February, it’s the time of year when we think about love, mainly because of Valentine’s Day. I remember as a girl, buying valentines for every single one of my classmates. Each of these had silly little sayings about love, but I would be very intentional about picking out certain ones for specific friends. At that age, love was more of a feeling I had for my family, friends, and God. Of course, through the years, my Valentine celebrations morphed into romantic expectations, you know, the kind found in books and movies. Eventually I experienced those early stages of puppy love but also some disappointments.
Love has now expanded far beyond the celebration of a February holiday and those early days of conversation hearts. As a believer, love is something I strive to demonstrate to God and others. Being a wife, mom, and nana, I want my actions of affection to be intentional and impactful. In English, we use one word Love, as a noun or as a verb with various definitions and degrees of emotion. But in the Greek language, love has eight different words! (listed alphabetically)
- Agápe: empathetic, universal love- This is the unconditional love we have for God and others as in the two greatest commandments: You must love the Lord your God with all your heart, all your soul, and all your mind. This is the first and greatest commandment. A second is equally important: ‘Love your neighbor as yourself, Matthew 22:37-39.
- Eros: romantic, passionate love- This is the passion you have for your spouse or significant other.
- Ludus: playful, flirtatious love- These are the beginning, tingling feelings without really knowing the other person.
- Mania: obsessive love– This is a one-sided and very unhealthy desire for another person built on possession and control.
- Philia: intimate, authentic friendship- This is the affection you have for your dearest friends. It’s referred to as brotherly love-as in Philadelphia, and intended to mean a closeness and intimacy without physical attraction.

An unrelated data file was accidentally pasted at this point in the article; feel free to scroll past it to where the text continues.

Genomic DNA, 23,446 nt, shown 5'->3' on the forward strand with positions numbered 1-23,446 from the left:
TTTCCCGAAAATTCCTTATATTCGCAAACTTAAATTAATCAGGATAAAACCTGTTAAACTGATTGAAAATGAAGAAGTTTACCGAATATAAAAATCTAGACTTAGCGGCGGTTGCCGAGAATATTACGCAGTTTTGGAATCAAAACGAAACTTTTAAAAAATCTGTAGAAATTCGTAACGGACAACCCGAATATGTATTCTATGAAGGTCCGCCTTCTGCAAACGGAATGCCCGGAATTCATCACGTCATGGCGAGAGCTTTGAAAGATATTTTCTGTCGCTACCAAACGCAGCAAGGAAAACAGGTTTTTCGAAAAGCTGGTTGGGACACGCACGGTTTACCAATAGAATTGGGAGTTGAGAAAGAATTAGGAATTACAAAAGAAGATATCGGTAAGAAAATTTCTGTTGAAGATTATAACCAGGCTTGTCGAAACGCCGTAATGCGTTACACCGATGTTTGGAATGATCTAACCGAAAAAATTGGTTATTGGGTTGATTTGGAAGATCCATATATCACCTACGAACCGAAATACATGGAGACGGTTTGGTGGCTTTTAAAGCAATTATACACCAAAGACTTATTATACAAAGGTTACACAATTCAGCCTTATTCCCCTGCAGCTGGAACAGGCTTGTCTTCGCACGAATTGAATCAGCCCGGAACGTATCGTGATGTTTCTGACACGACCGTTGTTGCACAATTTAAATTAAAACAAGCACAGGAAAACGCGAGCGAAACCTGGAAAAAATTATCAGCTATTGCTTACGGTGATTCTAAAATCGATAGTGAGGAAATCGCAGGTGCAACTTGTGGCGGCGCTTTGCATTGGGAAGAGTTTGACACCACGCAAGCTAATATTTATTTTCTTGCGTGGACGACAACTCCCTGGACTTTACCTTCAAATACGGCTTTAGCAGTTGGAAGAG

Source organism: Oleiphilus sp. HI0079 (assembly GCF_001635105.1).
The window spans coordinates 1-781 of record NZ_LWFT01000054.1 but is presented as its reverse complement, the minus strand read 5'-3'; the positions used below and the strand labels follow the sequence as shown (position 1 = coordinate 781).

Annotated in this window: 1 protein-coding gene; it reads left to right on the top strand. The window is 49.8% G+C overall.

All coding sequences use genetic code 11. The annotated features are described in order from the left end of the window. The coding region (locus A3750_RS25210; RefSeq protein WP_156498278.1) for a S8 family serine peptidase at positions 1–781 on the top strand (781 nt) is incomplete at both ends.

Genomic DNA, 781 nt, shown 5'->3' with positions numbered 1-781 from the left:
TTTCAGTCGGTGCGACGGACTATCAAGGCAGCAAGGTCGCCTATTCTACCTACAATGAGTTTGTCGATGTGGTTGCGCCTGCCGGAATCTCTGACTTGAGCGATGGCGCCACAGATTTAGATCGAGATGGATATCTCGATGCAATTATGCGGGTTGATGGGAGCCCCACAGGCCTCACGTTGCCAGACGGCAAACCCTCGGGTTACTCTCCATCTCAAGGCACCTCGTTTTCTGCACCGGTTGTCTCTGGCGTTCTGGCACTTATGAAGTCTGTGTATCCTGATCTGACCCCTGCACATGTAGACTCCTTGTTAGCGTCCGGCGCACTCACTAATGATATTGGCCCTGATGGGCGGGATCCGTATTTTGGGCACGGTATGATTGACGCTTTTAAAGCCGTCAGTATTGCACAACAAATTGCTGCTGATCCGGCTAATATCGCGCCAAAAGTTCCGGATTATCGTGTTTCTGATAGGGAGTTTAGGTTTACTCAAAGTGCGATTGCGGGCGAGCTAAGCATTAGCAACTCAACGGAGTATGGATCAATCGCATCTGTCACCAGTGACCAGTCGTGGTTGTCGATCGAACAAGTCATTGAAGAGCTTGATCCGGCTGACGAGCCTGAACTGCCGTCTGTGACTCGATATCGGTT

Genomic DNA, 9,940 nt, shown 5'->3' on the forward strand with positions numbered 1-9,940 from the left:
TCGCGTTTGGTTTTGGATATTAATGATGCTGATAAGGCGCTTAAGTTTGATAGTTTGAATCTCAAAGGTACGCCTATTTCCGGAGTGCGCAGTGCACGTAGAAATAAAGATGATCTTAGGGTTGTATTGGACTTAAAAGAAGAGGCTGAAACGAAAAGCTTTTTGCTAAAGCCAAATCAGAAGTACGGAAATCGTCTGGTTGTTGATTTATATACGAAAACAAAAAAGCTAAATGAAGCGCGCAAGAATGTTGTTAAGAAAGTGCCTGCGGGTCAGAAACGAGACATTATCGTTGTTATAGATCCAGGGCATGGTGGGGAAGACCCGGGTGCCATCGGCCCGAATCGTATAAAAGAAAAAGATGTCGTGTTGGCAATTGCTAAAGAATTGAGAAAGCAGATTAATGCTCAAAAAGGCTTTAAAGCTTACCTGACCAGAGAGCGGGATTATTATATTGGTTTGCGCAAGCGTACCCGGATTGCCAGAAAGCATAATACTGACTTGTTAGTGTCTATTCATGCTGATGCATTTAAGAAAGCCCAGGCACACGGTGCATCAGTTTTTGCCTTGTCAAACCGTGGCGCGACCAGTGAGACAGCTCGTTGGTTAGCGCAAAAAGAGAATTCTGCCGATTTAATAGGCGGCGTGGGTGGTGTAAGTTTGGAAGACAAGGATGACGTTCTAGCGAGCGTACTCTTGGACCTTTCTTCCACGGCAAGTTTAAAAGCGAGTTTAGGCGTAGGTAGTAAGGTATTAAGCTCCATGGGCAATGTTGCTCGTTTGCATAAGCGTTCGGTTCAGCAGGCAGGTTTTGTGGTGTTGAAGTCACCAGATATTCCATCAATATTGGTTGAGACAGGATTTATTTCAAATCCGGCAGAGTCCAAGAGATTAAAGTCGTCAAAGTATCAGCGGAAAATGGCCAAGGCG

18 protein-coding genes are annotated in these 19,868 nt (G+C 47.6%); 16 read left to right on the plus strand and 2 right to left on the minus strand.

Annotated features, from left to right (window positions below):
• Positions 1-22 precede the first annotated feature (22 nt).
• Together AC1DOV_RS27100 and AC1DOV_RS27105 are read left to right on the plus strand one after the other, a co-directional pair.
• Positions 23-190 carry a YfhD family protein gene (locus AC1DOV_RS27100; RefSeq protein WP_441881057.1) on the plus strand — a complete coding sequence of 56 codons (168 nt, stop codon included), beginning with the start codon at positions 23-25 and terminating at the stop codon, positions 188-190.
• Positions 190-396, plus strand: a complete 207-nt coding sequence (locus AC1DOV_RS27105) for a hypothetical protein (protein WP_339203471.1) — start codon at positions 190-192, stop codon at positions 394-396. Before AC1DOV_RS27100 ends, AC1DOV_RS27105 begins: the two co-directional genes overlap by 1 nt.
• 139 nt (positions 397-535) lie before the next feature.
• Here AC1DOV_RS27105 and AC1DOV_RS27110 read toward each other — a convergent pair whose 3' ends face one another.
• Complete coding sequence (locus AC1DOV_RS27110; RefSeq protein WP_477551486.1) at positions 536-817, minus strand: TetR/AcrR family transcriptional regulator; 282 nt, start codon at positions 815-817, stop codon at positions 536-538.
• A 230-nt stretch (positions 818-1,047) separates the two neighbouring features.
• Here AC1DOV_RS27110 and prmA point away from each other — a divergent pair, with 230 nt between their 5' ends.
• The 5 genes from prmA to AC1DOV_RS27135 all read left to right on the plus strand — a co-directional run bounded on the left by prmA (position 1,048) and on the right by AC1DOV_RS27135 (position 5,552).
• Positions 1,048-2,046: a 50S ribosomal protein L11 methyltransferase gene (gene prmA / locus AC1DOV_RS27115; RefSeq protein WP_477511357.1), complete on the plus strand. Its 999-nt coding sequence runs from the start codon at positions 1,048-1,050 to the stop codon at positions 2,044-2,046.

- Philautia: self-love- Remember Matthew 22:39 A second is equally important: ‘Love your neighbor as yourself, Philautia is the positive emotions we should have for ourselves. I think many of us struggle with this type of love. Even Aristotle said, “All friendly feelings for others are an extension of a man’s feelings for himself.” If this is true, I need to learn to love myself better so I can love others well.
- Pragma: committed, companionate love – This would be the sacrificial love of a caretaker or a mature marital love. It is a love that commits to the well-being of the other person without expectations.
- Storge: unconditional, familial love- This is a family and parental type of affection. Unconditional like Agape but intended for our family members. (found in the Greek City Times; comments-mine)
Defining love using the Greek words helped me realize that even as a little girl, I was learning different ways to demonstrate affection to others. My Dad often reminded me that Agape love was the most important mission in life- love for God and fellow man. His verse was Above all, clothe yourselves with love, which binds us all together in perfect harmony, Colossians 3:14 . Another beloved minister taught me that I should have more than one type of love for those closest to me. But the biggest lesson from my “love” definition exploration is how my own Philautia-self-love or lack thereof can affect the impact of my love for others. How about you? Which of these definitions of love are new to you? How will that impact the way you love God, others, and yourself?
Dear Lord, What a marvelous God You are! Without You, we would not know what love is, for You are the creator and exemplar of love. You loved us so much that You gave Your only Son, that if we believe; we would have new life through Him. May we learn to love You deeply, others empathetically, and ourselves unconditionally. For the love we have for ourselves, impacts the love we are capable to give to others. Amen.
As always, thank you for your support and encouragement.